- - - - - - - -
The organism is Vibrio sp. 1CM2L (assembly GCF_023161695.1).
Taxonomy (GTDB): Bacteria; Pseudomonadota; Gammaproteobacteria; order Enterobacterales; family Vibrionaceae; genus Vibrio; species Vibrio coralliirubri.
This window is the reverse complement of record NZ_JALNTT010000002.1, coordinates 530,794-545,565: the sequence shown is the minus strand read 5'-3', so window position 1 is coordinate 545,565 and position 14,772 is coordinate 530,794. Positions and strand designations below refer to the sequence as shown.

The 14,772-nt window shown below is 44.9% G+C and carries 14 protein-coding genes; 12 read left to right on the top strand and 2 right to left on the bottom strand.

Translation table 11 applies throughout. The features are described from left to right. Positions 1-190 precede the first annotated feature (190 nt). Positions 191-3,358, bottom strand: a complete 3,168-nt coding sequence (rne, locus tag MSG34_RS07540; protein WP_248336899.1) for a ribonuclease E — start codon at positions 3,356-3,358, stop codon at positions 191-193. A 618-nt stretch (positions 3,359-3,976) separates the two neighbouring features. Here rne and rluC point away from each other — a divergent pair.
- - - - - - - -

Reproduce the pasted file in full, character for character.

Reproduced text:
The organism is Vibrio sp. 1CM2L (assembly GCF_023161695.1).
Taxonomy (GTDB): Bacteria; Pseudomonadota; Gammaproteobacteria; order Enterobacterales; family Vibrionaceae; genus Vibrio; species Vibrio coralliirubri.
This window is the reverse complement of record NZ_JALNTT010000002.1, coordinates 530,794-545,565: the sequence shown is the minus strand read 5'-3', so window position 1 is coordinate 545,565 and position 14,772 is coordinate 530,794. Positions and strand designations below refer to the sequence as shown.

The 14,772-nt window shown below is 44.9% G+C and carries 14 protein-coding genes; 12 read left to right on the top strand and 2 right to left on the bottom strand.

Translation table 11 applies throughout. The features are described from left to right. Positions 1-190 precede the first annotated feature (190 nt). Positions 191-3,358, bottom strand: a complete 3,168-nt coding sequence (rne, locus tag MSG34_RS07540; protein WP_248336899.1) for a ribonuclease E — start codon at positions 3,356-3,358, stop codon at positions 191-193. A 618-nt stretch (positions 3,359-3,976) separates the two neighbouring features. Here rne and rluC point away from each other — a divergent pair.